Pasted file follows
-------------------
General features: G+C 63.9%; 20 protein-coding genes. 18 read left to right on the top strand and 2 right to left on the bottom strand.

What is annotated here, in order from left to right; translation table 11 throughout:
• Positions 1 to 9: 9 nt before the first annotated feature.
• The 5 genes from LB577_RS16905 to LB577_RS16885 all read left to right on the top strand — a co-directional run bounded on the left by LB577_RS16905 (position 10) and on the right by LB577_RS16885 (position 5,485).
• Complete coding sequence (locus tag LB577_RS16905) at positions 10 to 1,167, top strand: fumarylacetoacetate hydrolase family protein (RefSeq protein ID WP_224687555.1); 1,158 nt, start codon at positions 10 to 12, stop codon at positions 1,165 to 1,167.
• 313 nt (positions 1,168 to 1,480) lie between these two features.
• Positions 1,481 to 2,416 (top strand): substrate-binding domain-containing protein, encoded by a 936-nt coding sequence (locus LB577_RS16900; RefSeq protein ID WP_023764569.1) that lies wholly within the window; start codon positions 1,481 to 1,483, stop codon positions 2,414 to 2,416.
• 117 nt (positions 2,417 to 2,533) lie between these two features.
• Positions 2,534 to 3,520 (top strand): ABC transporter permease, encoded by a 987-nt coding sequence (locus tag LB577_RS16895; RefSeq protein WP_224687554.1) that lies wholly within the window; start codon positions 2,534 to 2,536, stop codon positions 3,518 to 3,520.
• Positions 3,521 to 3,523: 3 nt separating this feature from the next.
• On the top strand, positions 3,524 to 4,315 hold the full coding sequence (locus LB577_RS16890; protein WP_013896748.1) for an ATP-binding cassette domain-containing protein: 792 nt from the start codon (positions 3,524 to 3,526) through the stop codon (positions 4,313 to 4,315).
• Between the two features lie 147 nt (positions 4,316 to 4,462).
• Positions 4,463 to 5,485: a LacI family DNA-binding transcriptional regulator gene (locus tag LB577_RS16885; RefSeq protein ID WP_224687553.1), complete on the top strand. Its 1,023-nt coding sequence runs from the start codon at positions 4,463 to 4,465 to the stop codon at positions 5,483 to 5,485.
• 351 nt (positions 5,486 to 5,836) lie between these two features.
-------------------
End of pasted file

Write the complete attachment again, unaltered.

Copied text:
General features: G+C 63.9%; 20 protein-coding genes. 18 read left to right on the top strand and 2 right to left on the bottom strand.

What is annotated here, in order from left to right; translation table 11 throughout:
• Positions 1 to 9: 9 nt before the first annotated feature.
• The 5 genes from LB577_RS16905 to LB577_RS16885 all read left to right on the top strand — a co-directional run bounded on the left by LB577_RS16905 (position 10) and on the right by LB577_RS16885 (position 5,485).
• Complete coding sequence (locus tag LB577_RS16905) at positions 10 to 1,167, top strand: fumarylacetoacetate hydrolase family protein (RefSeq protein ID WP_224687555.1); 1,158 nt, start codon at positions 10 to 12, stop codon at positions 1,165 to 1,167.
• 313 nt (positions 1,168 to 1,480) lie between these two features.
• Positions 1,481 to 2,416 (top strand): substrate-binding domain-containing protein, encoded by a 936-nt coding sequence (locus LB577_RS16900; RefSeq protein ID WP_023764569.1) that lies wholly within the window; start codon positions 1,481 to 1,483, stop codon positions 2,414 to 2,416.
• 117 nt (positions 2,417 to 2,533) lie between these two features.
• Positions 2,534 to 3,520 (top strand): ABC transporter permease, encoded by a 987-nt coding sequence (locus tag LB577_RS16895; RefSeq protein WP_224687554.1) that lies wholly within the window; start codon positions 2,534 to 2,536, stop codon positions 3,518 to 3,520.
• Positions 3,521 to 3,523: 3 nt separating this feature from the next.
• On the top strand, positions 3,524 to 4,315 hold the full coding sequence (locus LB577_RS16890; protein WP_013896748.1) for an ATP-binding cassette domain-containing protein: 792 nt from the start codon (positions 3,524 to 3,526) through the stop codon (positions 4,313 to 4,315).
• Between the two features lie 147 nt (positions 4,316 to 4,462).
• Positions 4,463 to 5,485: a LacI family DNA-binding transcriptional regulator gene (locus tag LB577_RS16885; RefSeq protein ID WP_224687553.1), complete on the top strand. Its 1,023-nt coding sequence runs from the start codon at positions 4,463 to 4,465 to the stop codon at positions 5,483 to 5,485.
• 351 nt (positions 5,486 to 5,836) lie between these two features.